Director/Screenplay – Michael Winnick, Producers – Brett Forbes & Patrick Rizzotti, Photography – Felix Cramer, Music – Jeff Cardoni, Visual Effects – Unseen FX (Supervisor – Richard Tintelnot), Makeup Effects – Beki Ingram, Production Design – Amber Unkle. Production Company – Fortress Features/Impossible Dream Entertainment.
Josh Stewart (Adam Pierce), Bojana Novakovic (Lisa Pierce), Delroy Lindo (Dr Ron Clark), Melissa Bolona (Becky), Ben Vandermey (David), Yvette Yates (Emily Harper), Luke Edwards (James Harper), Jacqueline Fleming (Dr Lee)
Adam Pierce takes a job as a mathematics lecturer at a rural university. He and his pregnant wife Lisa move into a home provided by the university. They arrive to find that Lisa’s sister has sent her a fertility box as housewarming gift. Not long after opening the box, Lisa begins to have visions and then collapses and has a miscarriage. Afterwards, she becomes certain that her child has been replaced by a malevolent spirit.
Malicious was the sixth film from Michael Winnick. Winnick had previously made the doppelganger film Deuces/The Duplicate (2001), the interestingly strange mind-bending horror film Shadow Puppets (2007), the gonzo Guns, Girls and Gambling (2012), The Better Half (2015) about a woman who becomes two personalities and the Steven Seagal action film Code of Honor (2016).
I thought that Michael Winnick’s earlier Shadow Puppets, though not a standout film, had promise and looked forward to what else he would do. Here he clearly has the been afforded a better budget, which is evident in terms of being able to obtain more slick and polished photography and a better-known cast. Unfortunately, Malicious slips into the routine. The build-up is incredibly banal and nondescript. There is nothing that lets you feel that the characters have any depth or roundedness. Josh Stewart seems miscast – he’s an actor who seems best cast as an ordinary working stiff but you strain to see him display any intellectual acuity when he is cast as a mathematics professor here.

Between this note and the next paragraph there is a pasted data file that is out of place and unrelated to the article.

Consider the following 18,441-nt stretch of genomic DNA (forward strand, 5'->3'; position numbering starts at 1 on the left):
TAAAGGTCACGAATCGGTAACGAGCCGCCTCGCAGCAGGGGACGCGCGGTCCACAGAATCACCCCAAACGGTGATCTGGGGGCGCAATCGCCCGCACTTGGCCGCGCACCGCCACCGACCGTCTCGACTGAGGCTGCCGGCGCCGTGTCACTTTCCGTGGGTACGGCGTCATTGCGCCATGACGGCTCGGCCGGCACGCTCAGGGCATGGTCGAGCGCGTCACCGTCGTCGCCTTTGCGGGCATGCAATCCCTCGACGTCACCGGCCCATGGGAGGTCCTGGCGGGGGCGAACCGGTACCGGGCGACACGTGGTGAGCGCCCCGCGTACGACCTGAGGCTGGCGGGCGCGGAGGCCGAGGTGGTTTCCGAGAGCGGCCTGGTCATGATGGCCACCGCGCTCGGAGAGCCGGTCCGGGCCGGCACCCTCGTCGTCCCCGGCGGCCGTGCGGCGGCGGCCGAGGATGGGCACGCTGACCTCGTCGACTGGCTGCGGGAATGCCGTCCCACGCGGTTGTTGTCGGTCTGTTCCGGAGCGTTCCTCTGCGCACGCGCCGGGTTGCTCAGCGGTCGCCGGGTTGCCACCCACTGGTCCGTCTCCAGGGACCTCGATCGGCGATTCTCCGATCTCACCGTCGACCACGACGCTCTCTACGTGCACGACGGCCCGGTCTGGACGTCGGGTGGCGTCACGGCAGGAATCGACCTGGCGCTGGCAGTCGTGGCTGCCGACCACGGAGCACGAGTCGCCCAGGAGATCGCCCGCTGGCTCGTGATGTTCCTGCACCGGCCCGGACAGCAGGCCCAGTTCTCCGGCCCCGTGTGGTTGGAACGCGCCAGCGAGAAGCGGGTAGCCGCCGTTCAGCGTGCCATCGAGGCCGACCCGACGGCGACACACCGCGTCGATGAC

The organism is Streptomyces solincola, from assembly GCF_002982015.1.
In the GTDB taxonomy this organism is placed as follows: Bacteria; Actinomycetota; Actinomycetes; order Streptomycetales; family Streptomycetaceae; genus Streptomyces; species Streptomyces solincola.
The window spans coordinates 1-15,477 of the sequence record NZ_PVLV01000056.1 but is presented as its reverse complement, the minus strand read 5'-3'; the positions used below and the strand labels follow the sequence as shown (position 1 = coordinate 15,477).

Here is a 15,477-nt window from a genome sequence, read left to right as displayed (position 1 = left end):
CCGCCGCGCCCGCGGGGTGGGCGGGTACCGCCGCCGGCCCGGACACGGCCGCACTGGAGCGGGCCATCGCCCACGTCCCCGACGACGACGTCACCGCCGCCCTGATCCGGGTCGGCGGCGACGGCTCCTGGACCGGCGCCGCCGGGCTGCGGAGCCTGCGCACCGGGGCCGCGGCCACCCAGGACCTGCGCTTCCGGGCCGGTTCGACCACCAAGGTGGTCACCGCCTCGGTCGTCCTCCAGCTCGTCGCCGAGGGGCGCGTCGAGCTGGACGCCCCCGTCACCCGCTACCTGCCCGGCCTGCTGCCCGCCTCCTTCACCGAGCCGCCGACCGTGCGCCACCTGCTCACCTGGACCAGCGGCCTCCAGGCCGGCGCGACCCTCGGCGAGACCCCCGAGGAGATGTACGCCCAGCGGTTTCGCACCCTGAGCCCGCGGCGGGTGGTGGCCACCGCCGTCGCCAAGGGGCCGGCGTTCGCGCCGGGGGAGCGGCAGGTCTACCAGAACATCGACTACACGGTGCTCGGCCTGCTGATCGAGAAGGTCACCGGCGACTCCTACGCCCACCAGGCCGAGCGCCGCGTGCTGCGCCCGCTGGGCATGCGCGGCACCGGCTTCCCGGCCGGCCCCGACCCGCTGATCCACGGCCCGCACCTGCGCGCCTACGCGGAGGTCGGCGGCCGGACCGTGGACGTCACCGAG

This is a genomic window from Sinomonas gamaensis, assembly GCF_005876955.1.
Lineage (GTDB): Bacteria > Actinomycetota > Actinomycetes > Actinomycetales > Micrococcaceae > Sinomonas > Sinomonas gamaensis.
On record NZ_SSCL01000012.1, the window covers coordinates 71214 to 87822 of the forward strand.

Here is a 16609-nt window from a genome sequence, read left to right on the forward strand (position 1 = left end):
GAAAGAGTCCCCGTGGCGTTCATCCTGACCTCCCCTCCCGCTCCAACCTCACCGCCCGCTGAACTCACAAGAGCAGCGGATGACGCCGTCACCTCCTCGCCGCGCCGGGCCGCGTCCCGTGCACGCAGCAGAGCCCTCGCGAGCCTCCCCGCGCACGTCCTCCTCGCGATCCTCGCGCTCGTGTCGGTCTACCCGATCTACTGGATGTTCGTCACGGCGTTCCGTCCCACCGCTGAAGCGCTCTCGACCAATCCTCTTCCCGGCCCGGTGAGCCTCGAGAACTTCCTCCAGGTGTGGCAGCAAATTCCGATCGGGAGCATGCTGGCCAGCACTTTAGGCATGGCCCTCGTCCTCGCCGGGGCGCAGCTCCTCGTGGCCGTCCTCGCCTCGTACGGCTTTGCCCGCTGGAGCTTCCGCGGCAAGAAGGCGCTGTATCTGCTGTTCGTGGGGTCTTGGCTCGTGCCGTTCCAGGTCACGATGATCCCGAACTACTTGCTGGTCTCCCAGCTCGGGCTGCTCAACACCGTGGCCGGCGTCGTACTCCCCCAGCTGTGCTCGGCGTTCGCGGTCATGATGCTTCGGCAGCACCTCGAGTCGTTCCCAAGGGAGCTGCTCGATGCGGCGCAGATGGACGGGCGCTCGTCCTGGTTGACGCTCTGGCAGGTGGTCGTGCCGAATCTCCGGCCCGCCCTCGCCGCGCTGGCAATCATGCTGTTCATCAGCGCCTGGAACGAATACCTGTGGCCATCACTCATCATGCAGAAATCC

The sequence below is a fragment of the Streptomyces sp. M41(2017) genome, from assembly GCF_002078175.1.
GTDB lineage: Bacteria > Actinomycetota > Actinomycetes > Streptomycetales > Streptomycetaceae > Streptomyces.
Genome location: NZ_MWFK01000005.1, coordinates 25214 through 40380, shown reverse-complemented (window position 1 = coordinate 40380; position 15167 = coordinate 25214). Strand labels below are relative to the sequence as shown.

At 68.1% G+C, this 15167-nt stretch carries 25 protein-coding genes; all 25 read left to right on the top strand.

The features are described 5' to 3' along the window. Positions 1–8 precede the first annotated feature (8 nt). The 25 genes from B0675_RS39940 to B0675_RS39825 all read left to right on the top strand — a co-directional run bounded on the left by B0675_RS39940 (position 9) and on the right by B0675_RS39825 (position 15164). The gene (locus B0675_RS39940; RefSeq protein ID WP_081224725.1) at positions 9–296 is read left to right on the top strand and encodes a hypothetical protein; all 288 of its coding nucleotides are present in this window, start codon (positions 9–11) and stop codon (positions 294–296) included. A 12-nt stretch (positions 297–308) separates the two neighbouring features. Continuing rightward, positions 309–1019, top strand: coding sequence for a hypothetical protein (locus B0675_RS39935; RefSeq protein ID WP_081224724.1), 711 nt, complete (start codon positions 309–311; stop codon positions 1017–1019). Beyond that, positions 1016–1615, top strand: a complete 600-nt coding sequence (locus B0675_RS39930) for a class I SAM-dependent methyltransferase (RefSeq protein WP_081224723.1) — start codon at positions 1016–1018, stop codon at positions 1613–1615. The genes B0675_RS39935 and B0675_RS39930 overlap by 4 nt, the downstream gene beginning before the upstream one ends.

All of the scares and attempts to build atmosphere are tepid and predictable – sinister children’s toys, a malevolent box that keeps returning even when thrown out in the trash, visions of a demonic figure seen in the child’s crib, seductive strangers, the appearance of the dead woman to warn Bojana Novakovic. Winnick even borrows the classic jumpshock from Stanley Kubrick’s The Shining (1980) where Josh Stewart gets into the shower and is kissed by a beautiful woman who then turns into an old hag.
Even the title Malicious seems to be one that has set out to emulate Insidious (2010) in taking an evil-sounding adjective as title. Indeed, Malicious joins a host of other copycat sinister adjective titles that have come out in the last few years including Sinister (2012), Pernicious (2014), Demonic (2015), The Diabolical (2015), Luciferous (2015), Ominous (2015) and Satanic (2016).
It is also not clear what is going on even at the end. Something to do with the fertility box and the appearance of Yvette Yates causing Bojana Novakovic to miscarry. However, after Bojana has miscarried there is still a malevolent spirit lurking about and it is said that the spirit has taken the place of her baby. Quite what this means is a mystery as one had the impression that a miscarriage means that the child a woman is pregnant with has died (where it would usually be removed by her gynaecologist rather than left inside her body). Nor is it quite clear why there are at least four different women appearing at various times.
To the film’s credit, Michael Winnick does get a couple of good jumps off in the latter half of the film during the seance where a voice whispers “Lisa Jr” before the lights go out or when a face abruptly appears behind Delroy Lindo, as well as the eerie scene where the blind Lindo finds he can now see and that the ghosts are all seated around the table. Beyond that, the show slips into the eminently forgettable.